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FCA’s Consumer Duty: proposals take shape but are still a work in progress

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Published: 22 Mar 2022

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An analysis of ICAEW’s response to the proposals.

The FCA is aiming to raise the bar for consumer protection in the retail financial services market. The New Consumer Duty proposals will require a significant shift in culture and behaviour for many UK firms. Successful implementation will need clarity of scope, and adequate time to implement requirements. The second consultation closed on 15 February 2022. The final rules are expected by the 29 July 2022, and full implementation proposed by 30 April 2023.

In its second consultation on the matter the FCA has developed its proposals further, responding positively to concerns on the cross-cutting rules and the Private Right of Action (PROA), but has it addressed the other questions and challenges identified by the industry? The short answer is not yet.

In its response, the ICAEW Financial Services Faculty has called for greater clarity and further refinement across six key areas of the Consumer Duty in order to support successful implementation.

Implementation timescales

There has been widespread concern across the financial services sector regarding the proposed nine-month implementation period, and that this short timeframe does not reflect the ‘paradigm shift’ the FCA say the Consumer Duty is.

Whilst in agreement that firms should have been thinking about customer outcomes, ICAEW argues that the FCA should consider the reasonableness of this timescale which is demanding and does not take into account the varied challenges firms face such as, technological change, competing regulatory initiatives, and key supplier risk. An overly aggressive timeline could also inadvertently stifle innovation. The ask from the FCA to start working towards implementation now presupposes the rules are going to remain unchanged. However, adequate time to understand, apply and implement the requirements will be paramount.

Complexity and the wider regulatory change programme

The nature of the Consumer Duty’s relationship to the other significant pieces of current regulatory change, and the cumulative impact of these on the industry, is a missing piece of the puzzle. Numerous new regimes are being consulted upon concurrently (e.g. climate change and diversity and inclusion in financial services). ICAEW highlights the need for the FCA to recognise and articulate how each set of new regulatory proposals adds to its vision, and how they overlap so that firms can more easily join the dots.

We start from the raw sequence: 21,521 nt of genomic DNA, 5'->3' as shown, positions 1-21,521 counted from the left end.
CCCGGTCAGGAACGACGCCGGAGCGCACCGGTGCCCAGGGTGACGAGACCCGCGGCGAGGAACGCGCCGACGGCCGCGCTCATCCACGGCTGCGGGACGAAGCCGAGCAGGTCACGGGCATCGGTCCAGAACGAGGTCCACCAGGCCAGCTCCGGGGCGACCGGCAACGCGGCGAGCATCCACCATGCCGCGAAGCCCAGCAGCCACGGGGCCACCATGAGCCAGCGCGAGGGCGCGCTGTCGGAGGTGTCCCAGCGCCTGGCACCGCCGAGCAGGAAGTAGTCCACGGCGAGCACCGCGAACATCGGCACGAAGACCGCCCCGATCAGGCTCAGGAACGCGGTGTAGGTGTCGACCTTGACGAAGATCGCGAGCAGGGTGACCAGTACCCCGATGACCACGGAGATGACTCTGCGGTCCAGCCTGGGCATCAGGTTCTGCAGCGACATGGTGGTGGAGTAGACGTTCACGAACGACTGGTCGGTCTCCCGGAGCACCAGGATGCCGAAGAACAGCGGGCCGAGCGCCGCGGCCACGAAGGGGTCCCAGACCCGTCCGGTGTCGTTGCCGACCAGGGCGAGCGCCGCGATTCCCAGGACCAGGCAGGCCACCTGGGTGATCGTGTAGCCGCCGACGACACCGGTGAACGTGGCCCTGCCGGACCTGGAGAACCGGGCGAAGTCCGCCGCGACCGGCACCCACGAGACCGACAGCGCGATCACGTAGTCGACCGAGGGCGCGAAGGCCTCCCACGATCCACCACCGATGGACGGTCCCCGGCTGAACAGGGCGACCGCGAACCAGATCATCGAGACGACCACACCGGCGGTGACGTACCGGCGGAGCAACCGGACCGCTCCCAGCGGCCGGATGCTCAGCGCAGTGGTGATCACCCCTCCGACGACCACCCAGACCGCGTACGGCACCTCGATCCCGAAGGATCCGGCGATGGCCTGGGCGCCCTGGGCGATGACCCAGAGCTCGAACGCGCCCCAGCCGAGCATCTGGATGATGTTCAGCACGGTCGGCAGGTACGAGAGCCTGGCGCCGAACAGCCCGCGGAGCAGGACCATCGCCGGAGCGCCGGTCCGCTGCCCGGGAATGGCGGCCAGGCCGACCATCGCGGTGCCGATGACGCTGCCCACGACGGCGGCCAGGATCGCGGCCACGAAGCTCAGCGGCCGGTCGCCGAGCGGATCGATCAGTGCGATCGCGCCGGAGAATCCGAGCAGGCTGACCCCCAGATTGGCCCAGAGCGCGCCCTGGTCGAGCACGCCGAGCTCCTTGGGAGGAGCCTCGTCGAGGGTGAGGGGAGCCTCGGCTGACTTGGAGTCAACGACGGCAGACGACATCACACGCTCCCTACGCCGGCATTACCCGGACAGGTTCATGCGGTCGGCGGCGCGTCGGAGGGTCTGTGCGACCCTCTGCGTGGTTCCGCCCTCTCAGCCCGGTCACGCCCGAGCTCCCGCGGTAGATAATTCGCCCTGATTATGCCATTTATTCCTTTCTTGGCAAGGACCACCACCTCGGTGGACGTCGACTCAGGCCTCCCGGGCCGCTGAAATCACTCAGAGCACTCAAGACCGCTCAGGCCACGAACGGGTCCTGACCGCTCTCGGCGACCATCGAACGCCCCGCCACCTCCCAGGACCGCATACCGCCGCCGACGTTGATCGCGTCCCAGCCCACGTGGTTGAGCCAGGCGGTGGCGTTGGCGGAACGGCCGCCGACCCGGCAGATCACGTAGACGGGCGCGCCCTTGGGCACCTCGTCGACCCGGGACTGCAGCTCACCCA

Clarity of key concepts and terms

ICAEW emphasises the continued uncertainty surrounding key concepts and terms such as foreseeable harm, reasonableness, sludge practices and the assessment of fair value. They warn that without greater clarity there is the risk of inconsistent implementation across the industry which would not serve to achieve the FCA’s aims or be of benefit to consumers.

Financial exclusion

ICAEW warns that, in spite of the FCA’s reassurances, there remains a risk of financial

exclusion as the ‘higher bar’ of the proposals coupled with the absence of some detail and clarity in key aspects could lead to a level of market withdrawal.

Supervision and enforcement

There is trepidation concerning the how the proposals will manifest within supervision. How the FCA approaches the supervision of the Consumer Duty will play a key role in determining its success or failure. The ICAEW response maintains the FCA should provide sufficient detail on how compliance will be supervised and their expectations of supervisors without delay given the reported reference to Consumer Duty in supervisory correspondence with firms.

The response also calls for the FCA to introduce a standardised management information suite for the Consumer Duty to avoid the risk of inconsistent reporting across firms, varied interpretations between supervisors, and between supervision and enforcement. This would lead to better customer outcomes, and fairer and more consistent supervision.

Private Right of Action

The FCA has chosen not to introduce a PROA with the Consumer Duty. Whilst this is a welcome step, our view is it should be taken off the table as a regulatory consideration completely due to the potential unintended consequences.